The biggest problem is not moving at all – 60% of the UK population do no intentional exercise. The second biggest problem is those who do move have a tendency to repeat the same two dimensional movement patterns over and again. Whether that’s on a bike on a reformer or a squat rack. The third - if we are being very picky – and getting down to being truly optimal, and that is exercising with a suboptimal skeletal alignment, when things aren’t balanced some joints will be taking more load than others. To truly optimise joint health we should be sharing forces evenly between both sides of our body. 

We deeply believe in the power of daily rituals and consider them essential for maintaining overall well-being. What daily rituals do you prioritise to ensure you remain healthy and agile in your busy life?

I address alignment and balance daily for myself and my clients, and work with some small interventions that can bring things back in line very quickly. Making these things part of a daily routine is the key to seeing improvements - little and often! I call these little interventions ‘movement hygiene’ for clients and tell them they should be as much a part of their day as brushing their teeth.

In the world of well-being, trends often come and go, but our message remains on simplicity and consistency. Have you noticed challenges among your clients in maintaining consistency? What guidance would you offer for keeping consistent with healthy habits?

The interesting part about the trends that come and go is really lots of them are just the same thing with different names! Circuit training has been around forever - but - in the naughties it was called bootcamp, and more recently gyms started calling it HIIT. Strength and conditioning was rebranded as cross training with the crossfit boom, and now is being called Hybrid Training - but it's still the same combination of lifting weights and working on cardiovascular fitness!


As the industry has boomed and particularly with the rise in social media its become a noisy crowded landscape - so one way people try to make themselves heard is to come up with new names for things! My advice is to look past the names and acronyms and look at what you’re actually doing in your intentional exercise - then do your best to try to match that to the five pillars of health. Looking at multiple planes of movement, providing incremental resistance and ideally some aspect of randomness or play.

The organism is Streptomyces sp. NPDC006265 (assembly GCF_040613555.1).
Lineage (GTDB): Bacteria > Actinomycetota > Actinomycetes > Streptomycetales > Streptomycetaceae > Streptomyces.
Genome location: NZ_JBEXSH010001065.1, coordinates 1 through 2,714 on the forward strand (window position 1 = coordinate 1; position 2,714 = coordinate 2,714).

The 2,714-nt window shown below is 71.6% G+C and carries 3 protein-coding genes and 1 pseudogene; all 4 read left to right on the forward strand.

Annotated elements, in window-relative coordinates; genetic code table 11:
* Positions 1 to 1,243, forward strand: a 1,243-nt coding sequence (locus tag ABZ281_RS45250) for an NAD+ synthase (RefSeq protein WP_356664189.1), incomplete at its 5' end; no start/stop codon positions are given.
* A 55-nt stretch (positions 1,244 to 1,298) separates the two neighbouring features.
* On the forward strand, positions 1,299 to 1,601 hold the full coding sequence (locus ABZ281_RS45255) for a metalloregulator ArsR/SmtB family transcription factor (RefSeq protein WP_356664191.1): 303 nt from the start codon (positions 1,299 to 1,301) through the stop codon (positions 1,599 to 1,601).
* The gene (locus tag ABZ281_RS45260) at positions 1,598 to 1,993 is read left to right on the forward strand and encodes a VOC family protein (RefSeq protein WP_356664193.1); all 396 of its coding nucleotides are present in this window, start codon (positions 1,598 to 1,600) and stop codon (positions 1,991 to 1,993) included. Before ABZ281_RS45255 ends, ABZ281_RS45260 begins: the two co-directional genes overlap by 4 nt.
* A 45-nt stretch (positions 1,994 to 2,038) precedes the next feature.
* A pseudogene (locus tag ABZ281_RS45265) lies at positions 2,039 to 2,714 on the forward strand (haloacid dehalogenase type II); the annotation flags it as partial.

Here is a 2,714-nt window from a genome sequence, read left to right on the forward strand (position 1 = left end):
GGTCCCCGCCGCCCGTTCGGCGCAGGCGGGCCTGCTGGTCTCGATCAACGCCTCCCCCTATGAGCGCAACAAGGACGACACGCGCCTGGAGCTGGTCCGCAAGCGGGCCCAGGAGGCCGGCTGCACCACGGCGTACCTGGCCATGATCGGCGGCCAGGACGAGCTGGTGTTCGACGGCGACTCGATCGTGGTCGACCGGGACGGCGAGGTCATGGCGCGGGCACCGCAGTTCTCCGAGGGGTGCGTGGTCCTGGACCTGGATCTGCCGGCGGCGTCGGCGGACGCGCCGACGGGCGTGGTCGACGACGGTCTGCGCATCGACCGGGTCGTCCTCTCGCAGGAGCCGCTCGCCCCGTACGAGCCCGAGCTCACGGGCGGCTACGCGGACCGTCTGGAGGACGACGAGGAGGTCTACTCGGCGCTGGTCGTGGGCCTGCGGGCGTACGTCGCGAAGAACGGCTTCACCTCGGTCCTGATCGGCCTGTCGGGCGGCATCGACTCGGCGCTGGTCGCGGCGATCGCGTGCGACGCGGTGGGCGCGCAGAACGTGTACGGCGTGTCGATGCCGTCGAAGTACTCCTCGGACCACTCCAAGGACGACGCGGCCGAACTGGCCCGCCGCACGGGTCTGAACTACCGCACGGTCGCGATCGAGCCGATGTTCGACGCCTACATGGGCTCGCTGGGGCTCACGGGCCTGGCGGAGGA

However, perhaps the most important piece of advice is to find activities you enjoy - that way you have much more of a chance of being consistent with them. Remember - if you love your old school aerobics class in your local leisure centre – that’s the exact same activity as the ‘dance cardio’ classes that are all over Tiktok!

Do you have a favourite A+B product?

Can I choose two!? My favourite for functionality and versatility is True Collagen, I can add it to literally anything, coffee, smoothies, even yoghurts!

We are all so excited about our latest product launch - Noble Collagen - a unique formula designed specifically for superior joint care and mobility support. 

What aspect of Noble excites you the most?

I like the fact so much thought has gone into optimising collagen use for joint health. This is the exact reason I started taking collagen in the first instance (to help recovery from a cartilage injury) - so it's great to see that coming to the fore. I also like the convenience of capsule form - as much as it's great adding the powdered collagen to drinks and desserts – sometimes I might not have one or want to have one - but it's quick and easy just to take in capsule form.

I’m also looking forward to being able to keep practising Jiu Jitsu for many years to come without getting sore fingers!